Project description:The state of a quantum system, adiabatically driven in a cycle, may acquire a measurable phase depending only on the closed trajectory in parameter space. Such geometric phases are ubiquitous and also underline the physics of robust topological phenomena such as the quantum Hall effect. Equivalently, a geometric phase may be induced through a cyclic sequence of quantum measurements. We show that the application of a sequence of weak measurements renders the closed trajectories, hence the geometric phase, stochastic. We study the concomitant probability distribution and show that, when varying the measurement strength, the mapping between the measurement sequence and the geometric phase undergoes a topological transition. Our finding may impact measurement-induced control and manipulation of quantum states-a promising approach to quantum information processing. It also has repercussions on understanding the foundations of quantum measurement.
Project description:The topology of a topological material can be encoded in its surface states. These surface states can only be removed by a bulk topological quantum phase transition into a trivial phase. Here we use photoemission spectroscopy to image the formation of protected surface states in a topological insulator as we chemically tune the system through a topological transition. Surprisingly, we discover an exotic spin-momentum locked, gapped surface state in the trivial phase that shares many important properties with the actual topological surface state in anticipation of the change of topology. Using a spin-resolved measurement, we show that apart from a surface bandgap these states develop spin textures similar to the topological surface states well before the transition. Our results offer a general paradigm for understanding how surface states in topological phases arise from a quantum phase transition and are suggestive for the future realization of Weyl arcs, condensed matter supersymmetry and other fascinating phenomena in the vicinity of a quantum criticality.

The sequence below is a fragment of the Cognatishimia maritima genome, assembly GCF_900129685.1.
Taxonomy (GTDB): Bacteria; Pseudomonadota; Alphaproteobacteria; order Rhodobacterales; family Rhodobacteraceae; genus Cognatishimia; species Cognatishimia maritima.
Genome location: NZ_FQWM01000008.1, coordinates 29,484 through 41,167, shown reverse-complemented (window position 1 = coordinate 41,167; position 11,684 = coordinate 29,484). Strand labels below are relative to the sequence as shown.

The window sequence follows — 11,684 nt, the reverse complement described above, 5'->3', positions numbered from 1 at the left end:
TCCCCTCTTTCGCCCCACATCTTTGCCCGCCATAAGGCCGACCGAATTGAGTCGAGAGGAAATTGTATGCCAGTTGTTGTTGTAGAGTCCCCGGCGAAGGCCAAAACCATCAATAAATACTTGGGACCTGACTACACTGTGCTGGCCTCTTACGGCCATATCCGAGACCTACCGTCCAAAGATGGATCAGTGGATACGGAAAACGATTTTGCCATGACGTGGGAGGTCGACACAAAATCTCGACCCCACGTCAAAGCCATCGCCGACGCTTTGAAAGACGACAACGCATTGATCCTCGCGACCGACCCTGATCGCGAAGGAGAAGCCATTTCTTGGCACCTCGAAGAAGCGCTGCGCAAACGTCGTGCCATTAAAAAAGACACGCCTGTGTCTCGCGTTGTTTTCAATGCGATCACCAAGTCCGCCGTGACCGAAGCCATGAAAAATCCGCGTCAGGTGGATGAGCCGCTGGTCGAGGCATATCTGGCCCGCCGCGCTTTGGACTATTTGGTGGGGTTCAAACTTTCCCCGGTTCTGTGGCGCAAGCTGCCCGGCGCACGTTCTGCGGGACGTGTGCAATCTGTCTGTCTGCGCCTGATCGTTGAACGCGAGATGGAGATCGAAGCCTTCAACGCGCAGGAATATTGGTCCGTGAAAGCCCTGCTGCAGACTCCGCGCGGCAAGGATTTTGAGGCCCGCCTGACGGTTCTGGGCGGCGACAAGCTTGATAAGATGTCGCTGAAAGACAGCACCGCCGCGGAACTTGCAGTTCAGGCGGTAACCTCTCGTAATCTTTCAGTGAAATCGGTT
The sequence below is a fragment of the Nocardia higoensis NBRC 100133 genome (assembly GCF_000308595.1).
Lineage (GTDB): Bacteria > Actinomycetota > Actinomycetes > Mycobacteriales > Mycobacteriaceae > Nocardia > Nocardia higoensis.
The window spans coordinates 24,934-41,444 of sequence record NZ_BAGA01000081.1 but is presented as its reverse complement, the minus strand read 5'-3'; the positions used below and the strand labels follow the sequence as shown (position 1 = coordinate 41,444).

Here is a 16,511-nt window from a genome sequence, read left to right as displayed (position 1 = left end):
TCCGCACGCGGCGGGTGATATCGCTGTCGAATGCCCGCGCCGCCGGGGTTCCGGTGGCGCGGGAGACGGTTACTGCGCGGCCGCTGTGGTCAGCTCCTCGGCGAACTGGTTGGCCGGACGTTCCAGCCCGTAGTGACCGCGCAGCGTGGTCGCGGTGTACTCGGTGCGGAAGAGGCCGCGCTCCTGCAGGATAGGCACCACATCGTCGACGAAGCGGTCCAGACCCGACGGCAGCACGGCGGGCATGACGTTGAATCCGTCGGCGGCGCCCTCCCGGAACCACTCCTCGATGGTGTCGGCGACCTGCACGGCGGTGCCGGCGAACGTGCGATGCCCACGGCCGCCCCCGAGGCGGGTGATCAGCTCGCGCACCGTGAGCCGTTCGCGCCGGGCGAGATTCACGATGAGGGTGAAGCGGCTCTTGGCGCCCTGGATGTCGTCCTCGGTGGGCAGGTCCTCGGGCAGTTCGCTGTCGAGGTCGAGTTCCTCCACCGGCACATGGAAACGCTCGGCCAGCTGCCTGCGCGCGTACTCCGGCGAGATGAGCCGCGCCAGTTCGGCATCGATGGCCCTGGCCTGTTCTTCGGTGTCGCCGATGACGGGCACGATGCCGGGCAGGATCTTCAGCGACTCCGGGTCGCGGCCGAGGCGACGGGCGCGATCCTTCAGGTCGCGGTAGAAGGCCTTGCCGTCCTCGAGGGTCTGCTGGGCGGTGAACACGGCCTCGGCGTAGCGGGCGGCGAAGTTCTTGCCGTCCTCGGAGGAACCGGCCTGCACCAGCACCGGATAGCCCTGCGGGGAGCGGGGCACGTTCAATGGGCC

Project description:We investigate the topological phase transitions in a two-dimensional time-reversal invariant topological superconductor in the presence of a Zeeman field. Based on the spin Chern number theory, we find that the system exhibits a number of topologically distinct phases with changing the out-of-plane component of the Zeeman field, including a quantum spin Hall-like phase, quantum anomalous Hall-like phases with total Chern number C = -2, -1, 1 and 2, and a topologically trivial superconductor phase. The BdG band gap closes at each boundary of the phase transitions. Furthermore, we demonstrate that the zero bias conductance provides clear transport signatures of the different topological phases, which are robust against symmetry-breaking perturbations.